So the question is, will Windows 8 succeed? Well, define "success". The majority of personal computers in the world next year will ship with Windows 8 pre-installed. And because everything in post-Gates Microsoft is an API and Microsoft is quite open with their API's (Apple, not Microsoft, is the "Do Evil" company in the post-Gates era), sooner or later someone is going to come up with a means to tame this mess. But I have to say that Windows 8 is, in the end, a disappointment to me. Microsoft had an opportunity to re-define how personal computers worked, and they have all the pieces needed in Windows 8 to do so. They just needed a tasteful Chief Designer with the power to impose order and taste upon this mess -- and, alas, it appears they have no Jon Ives or Sergei Korolev to do so.


Linux block layer, BTRFS, and ZFS On Linux

Long time no blog. Lately I've been stuck way down in the 2.6.32 kernel block device midlayer, both initiating I/O to block devices via the submit_bio interface, and also setting up a midlayer driver.

What I'm finding is that things are a bit of a mess in the 2.6.32 kernel when it comes to device pulls and device removals. When I chug down into the scsi midlayer I see that it's supposed to be completing all bios with -EIO, but there's still situations where when I yank a drive out of the chassis, I don't get all of my endios back with errors because of races in the kernel between device removal and device teardown. The net result is I have no idea what actually made it to disk or not. Note that you will NOT see this racy behavior on a normal system where the completion (almost) always wins the race, I was generating thousands of I/O's per second to 48 disks with CPU usage pretty much maxed out as part of load testing to see how things worked at the limits.

Now, that's no problem for my particular application, which is somewhat RAID-like, or for the Linux MD layer, or for single standalone block device filesystems for that matter. What's on the disk is on the disk, and when the standalone filesystem is remounted it'll know its state at that point by looking at the log. For the RAID type stacking drivers, when it comes back the RAID layer will note that its RAID superblock is out of data and rebuild the disk via mirror or ECC recovery, a somewhat slow process but the end result is a disk in known state. So when I get the disk removal event I mark the device as failed, quit accepting I/O for it, and mark all the work pending for that device that hasn't already endio'ed as errored, and if an endio sneaks in afterwards and tries to mark that work item again as errored, no big deal (although I put a check in the endio so that it simply noops if the work already was completed by the disk removal event). This means I have to keep a work pool around, but that's a good idea anyhow since otherwise I'd be thrashing kalloc/kfree, and if the drive comes back I'll re-use that pool again.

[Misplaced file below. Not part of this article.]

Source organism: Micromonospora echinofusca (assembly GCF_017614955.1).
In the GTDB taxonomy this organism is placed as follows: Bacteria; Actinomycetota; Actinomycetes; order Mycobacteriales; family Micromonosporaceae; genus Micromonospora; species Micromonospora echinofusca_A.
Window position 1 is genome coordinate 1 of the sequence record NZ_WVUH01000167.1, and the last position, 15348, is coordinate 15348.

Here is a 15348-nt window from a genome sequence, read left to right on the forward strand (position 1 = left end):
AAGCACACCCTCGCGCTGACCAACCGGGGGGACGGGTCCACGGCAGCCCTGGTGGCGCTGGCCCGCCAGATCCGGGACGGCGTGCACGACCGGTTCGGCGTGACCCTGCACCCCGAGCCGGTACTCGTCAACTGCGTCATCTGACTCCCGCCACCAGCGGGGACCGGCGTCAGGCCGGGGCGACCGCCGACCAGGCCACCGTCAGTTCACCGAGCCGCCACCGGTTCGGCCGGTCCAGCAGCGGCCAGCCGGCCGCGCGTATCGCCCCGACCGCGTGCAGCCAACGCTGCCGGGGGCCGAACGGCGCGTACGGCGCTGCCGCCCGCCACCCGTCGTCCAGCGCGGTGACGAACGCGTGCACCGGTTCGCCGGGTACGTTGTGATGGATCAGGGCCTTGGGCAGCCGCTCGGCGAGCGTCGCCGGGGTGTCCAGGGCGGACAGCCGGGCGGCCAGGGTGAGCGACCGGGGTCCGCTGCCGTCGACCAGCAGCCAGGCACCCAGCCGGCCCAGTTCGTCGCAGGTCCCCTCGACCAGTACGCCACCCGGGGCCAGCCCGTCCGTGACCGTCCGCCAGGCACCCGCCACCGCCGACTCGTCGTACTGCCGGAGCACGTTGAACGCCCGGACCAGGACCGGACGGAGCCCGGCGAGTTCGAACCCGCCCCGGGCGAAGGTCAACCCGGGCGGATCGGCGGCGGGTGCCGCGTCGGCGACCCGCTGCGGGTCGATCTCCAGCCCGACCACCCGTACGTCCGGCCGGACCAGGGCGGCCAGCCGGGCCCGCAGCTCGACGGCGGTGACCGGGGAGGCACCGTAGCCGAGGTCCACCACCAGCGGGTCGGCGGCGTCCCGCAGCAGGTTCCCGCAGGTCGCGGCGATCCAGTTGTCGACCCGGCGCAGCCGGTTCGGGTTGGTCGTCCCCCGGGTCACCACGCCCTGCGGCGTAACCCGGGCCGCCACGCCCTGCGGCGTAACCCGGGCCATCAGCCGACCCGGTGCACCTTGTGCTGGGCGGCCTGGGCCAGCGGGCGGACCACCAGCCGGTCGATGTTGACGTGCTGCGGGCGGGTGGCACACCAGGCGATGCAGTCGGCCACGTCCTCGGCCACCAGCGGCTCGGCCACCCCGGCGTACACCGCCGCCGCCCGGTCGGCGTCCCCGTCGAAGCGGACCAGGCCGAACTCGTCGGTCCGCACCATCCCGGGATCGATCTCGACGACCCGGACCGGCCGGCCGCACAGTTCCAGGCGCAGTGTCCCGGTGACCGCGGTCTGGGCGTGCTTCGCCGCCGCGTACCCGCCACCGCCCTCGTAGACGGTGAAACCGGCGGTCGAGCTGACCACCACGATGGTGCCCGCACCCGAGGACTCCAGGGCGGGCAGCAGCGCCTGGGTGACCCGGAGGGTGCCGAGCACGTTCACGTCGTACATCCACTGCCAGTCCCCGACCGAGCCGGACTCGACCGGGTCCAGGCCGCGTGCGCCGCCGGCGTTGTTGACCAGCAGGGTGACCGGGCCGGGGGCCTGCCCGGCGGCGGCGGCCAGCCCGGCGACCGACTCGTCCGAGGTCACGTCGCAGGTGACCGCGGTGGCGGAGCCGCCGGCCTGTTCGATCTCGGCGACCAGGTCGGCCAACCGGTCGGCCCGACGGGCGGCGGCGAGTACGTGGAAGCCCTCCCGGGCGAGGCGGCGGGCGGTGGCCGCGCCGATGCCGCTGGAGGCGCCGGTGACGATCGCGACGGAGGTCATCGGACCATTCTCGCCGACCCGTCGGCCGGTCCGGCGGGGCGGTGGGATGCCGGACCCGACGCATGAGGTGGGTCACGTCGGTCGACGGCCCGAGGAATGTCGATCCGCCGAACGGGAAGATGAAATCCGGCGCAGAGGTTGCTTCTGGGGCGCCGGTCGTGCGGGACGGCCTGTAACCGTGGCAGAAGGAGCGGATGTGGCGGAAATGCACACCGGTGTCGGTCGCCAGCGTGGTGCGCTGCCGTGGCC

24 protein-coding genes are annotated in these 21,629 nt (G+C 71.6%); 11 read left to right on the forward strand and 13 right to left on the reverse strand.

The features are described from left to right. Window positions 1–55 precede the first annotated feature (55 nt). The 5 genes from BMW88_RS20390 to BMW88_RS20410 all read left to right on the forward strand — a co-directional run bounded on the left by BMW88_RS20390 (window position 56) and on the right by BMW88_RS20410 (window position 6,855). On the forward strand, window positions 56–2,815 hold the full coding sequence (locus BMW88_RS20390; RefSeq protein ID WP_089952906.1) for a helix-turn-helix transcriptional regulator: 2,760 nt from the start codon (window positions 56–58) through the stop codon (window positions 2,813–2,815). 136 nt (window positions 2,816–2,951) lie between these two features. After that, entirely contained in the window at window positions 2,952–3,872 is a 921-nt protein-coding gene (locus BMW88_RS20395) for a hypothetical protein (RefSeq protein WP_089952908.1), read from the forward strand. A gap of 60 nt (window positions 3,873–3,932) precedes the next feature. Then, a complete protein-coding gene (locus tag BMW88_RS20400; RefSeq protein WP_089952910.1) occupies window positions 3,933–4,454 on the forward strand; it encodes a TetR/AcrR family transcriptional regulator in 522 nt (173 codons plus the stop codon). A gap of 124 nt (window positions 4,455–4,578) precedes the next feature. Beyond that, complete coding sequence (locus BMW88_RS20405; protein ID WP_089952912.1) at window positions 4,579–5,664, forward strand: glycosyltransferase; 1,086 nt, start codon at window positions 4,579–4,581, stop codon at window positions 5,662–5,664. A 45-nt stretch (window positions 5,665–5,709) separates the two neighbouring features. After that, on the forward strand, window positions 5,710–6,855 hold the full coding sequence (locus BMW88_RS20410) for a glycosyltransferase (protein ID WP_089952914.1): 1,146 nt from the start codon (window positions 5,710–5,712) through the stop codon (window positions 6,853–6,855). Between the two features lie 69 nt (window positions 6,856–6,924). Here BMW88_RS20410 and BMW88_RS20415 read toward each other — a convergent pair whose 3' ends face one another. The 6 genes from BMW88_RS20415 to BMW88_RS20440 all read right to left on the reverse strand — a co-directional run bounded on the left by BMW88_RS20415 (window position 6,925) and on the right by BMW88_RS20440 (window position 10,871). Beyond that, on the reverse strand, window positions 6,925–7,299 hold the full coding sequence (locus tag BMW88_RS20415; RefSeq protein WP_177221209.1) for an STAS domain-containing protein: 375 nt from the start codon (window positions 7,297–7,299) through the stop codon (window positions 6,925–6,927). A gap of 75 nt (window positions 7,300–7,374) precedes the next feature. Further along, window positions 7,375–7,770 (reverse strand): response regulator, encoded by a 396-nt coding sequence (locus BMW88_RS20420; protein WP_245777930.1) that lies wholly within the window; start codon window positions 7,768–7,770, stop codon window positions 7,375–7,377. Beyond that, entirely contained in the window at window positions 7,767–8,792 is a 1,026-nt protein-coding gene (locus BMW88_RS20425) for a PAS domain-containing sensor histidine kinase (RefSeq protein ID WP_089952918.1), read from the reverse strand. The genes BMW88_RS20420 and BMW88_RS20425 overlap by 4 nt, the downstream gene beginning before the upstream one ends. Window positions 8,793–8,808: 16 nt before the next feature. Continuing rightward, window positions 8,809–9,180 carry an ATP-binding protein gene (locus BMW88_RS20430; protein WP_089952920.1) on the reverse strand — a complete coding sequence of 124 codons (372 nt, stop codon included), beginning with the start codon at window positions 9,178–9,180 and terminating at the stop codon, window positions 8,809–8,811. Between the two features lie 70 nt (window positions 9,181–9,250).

So traditional RAID and standalone devices don't have a problem here. Where a problem exists is with filesystems like btrfs and zfs that do replication on a per-file-block level rather than on a per-block-device-block level. If they can't log whether a block made it or not because they never got an endio, they can get confused. btrfs appears to err on the side of caution (i.e., assumes it didn't get replicated, and replicate it elsewhere if possible) but when the missing volume comes back and has that additional replica on it, strange things may happen. ZFSonLinux is even worse, since its SEL (Solaris Emulation Layer) appears to assume that bios always complete, and deadlocks waiting for bio's to complete rather than properly handle disk remove events. (Note that I haven't really gone digging into SEL, I'm basing this solely on observed behavior).

The good news: The popularity of btrfs among kernel developers appears to be motivating the Linux kernel team to fix this situation in newer kernels. I was chugging through the block subsystem in 3.5 to see if there was something that could be backported to make 2.6.32 behave a bit better here, and noticed some significant new functionality to make the block subsystem more flexible and robust. I didn't backport any of it because it was easier to just modify my kernel module to behave well with the default 2.6.32 behavior (I'm talking *extensive* changes in the block layer in recent kernels), but it appears that the end result is that btrfs on the 3.5 kernel should be *significantly* more reliable than the backported version of btrfs that Red Hat has put into their 2.6.32 kernel on RHEL 6.3.

So that's my recommendation: If you want to run btrfs right now, go with the latest kernel, whether it's on RHEL 6.3 or Fedora 17 or whatever. And you know the reason for my recommendation now. Red Hat has *not* backported any of those block layer changes back to RHEL 6.3, so what you have with btrfs on their stock 2.6.32 kernel is the equivalent of having a knight in shining armor that's missing the breast-plate. Sort of renders the whole exercise useless, in the end.